By adding the eight crown radius measurements together and dividing this number by eight, we can calculated that the average canopy

*radius* is 8.9m.

If we double this figure, then the average crown

*diameter* is

**17.8m**.

## Timber height: 12.9m

Using the same techniques as for the tree height, we have measured the timber height at 12.9m.

How did we know where to measure to? Using an experienced forester's eye!

Looking carefully at the tree it is possible to see where the main stem bends and becomes too branched.

Beyond this point it would not be possible to cut straight timber from the tree.

## Timber volume: 4.96m^{3}

It is important to estimate how much timber we may be able to harvest from the tree.

If you wanted to do this accurately you would need to use the formula for the "volume of a truncated cone" which is
*V = ⅓ * π * h * ( R*_{1}^{2} + R_{2}^{2} + (R_{1} * R_{2}))

The maths is not as hard as it looks but the main problem is that R_{2} refers to the radius of the stem at the top - i.e. 12.9m up the tree and we don't know that.

Foresters have developed some clever charts that make it possible to estimate volume from just the stem diameter (dbh) and timber height - and we know both those values.

The Forestry Commission "*single tree tariff chart*" for oak tells us that with a dbh of 90cm and a timber height of 12.9m the OneOak's timber volume ("overbark") is **4.96m**^{3}.

## Leaf Area Index: 1.7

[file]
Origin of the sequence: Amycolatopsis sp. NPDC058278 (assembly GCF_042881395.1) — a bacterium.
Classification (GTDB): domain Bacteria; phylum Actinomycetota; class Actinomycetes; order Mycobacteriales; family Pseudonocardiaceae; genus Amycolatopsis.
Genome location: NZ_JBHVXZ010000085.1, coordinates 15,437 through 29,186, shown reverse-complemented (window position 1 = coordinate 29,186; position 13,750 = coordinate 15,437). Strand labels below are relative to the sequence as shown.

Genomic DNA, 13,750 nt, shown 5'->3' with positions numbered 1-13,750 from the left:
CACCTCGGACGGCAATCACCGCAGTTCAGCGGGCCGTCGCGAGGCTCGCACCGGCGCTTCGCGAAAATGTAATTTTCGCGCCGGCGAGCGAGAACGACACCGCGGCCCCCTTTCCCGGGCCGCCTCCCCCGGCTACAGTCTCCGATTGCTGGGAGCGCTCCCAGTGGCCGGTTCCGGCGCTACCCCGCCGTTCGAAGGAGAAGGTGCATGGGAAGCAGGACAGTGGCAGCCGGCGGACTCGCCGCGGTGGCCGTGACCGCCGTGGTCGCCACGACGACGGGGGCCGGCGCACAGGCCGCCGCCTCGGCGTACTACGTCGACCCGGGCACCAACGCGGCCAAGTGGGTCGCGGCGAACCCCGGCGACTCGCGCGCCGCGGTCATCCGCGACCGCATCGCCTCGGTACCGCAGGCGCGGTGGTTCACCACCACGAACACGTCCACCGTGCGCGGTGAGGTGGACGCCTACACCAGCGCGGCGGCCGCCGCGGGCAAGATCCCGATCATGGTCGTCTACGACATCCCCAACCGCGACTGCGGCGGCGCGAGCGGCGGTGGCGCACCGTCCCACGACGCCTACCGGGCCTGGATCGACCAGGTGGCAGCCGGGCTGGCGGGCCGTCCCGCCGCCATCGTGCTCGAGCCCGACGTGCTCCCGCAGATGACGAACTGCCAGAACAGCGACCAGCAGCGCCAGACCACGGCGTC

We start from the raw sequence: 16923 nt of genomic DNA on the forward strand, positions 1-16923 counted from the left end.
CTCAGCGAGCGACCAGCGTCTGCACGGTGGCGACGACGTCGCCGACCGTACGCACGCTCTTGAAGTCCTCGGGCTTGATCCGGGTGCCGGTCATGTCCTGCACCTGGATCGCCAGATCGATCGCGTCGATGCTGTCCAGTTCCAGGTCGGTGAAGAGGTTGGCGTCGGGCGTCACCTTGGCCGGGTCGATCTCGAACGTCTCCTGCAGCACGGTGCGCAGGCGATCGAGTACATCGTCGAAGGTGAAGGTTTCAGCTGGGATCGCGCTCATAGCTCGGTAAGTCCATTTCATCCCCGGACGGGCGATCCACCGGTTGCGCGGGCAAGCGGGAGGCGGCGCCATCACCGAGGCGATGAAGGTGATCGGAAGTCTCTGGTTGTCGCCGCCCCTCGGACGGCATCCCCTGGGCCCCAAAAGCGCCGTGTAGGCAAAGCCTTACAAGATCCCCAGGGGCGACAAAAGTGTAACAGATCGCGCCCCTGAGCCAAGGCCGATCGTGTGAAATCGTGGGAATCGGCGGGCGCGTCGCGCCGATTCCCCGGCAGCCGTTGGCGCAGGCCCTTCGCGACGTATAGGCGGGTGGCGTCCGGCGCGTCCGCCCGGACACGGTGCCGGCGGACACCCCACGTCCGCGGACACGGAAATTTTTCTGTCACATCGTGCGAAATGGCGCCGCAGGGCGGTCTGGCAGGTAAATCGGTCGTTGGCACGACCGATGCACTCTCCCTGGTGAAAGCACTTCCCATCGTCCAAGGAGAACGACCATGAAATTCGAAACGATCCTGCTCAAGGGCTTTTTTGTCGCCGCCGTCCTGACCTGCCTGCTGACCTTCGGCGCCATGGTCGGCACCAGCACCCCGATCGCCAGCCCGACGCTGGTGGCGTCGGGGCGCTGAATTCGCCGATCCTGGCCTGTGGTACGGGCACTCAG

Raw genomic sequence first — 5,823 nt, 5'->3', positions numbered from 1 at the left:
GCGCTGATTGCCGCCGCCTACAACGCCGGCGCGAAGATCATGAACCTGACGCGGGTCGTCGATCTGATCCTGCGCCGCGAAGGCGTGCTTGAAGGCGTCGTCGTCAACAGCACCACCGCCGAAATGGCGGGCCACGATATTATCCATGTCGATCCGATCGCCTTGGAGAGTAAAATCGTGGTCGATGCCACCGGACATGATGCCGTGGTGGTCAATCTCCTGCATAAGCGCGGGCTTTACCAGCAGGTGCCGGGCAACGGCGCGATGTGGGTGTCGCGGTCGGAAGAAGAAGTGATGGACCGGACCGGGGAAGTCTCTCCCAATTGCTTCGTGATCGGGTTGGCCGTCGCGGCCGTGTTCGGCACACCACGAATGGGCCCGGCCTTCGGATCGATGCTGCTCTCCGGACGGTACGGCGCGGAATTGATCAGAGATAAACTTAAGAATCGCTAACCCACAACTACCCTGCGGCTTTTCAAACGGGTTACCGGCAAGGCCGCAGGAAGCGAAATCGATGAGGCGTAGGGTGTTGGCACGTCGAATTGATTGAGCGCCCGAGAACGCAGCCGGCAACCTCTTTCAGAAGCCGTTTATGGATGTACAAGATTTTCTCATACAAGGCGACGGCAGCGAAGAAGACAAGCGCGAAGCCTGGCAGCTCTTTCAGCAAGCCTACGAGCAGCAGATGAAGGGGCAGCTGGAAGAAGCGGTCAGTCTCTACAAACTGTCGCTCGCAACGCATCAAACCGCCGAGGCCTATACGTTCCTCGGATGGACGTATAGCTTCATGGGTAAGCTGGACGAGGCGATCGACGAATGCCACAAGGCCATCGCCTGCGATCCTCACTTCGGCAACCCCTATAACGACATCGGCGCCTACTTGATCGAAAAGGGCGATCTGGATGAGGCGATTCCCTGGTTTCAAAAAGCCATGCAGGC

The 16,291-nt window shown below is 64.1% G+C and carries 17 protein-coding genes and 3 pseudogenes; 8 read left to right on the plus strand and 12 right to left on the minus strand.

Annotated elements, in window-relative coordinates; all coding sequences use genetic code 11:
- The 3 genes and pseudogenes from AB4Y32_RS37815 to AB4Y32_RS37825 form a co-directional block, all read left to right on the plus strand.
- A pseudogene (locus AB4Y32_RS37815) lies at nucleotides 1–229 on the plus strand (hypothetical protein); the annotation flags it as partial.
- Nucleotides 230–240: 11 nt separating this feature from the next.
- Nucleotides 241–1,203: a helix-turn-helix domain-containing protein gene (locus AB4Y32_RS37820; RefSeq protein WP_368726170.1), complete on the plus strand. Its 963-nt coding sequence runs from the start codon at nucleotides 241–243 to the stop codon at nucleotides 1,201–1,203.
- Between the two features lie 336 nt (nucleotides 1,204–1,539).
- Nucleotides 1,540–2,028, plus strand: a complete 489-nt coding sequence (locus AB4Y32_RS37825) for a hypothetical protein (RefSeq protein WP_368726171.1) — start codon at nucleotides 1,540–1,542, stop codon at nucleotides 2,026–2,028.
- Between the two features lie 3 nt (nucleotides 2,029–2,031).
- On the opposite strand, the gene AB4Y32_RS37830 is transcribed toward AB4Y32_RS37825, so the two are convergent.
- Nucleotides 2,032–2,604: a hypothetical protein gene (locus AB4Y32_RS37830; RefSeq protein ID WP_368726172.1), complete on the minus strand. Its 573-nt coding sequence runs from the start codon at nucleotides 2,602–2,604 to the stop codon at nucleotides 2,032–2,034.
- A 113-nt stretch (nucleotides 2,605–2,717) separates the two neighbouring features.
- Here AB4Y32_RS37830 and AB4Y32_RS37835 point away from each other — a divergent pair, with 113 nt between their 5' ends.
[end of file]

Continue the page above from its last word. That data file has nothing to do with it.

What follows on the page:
After taking the spectacular images of the tree canopy with the hemispherical camera lens (see

blog post of September 18th), Forest Research scientists then used special software to calculate how much of the sky was visible underneath the tree in this image.

The second image shows a screen shot of the software being used on the same image.

Leaf Area Index or LAI is the ratio of total upper leaf surface of vegetation divided by the surface area of the land on which the vegetation grows (

read more ). Forest Research calculated that the LAI for OneOak was

**1.7**.

LAI values can range from 0 (no cover) to 6 (dense forest cover). Apparently our result of 1.7 is quite low for a mature broadleaved woodland. Scientists will now use this value in future calculations of the tree's biomass.

## Tree weight: 14.385 tonnes

Foresters use tables to estimate the volume and weight of timber from a tree but these only apply to the main stem of a tree, excluding the crownwood (branches).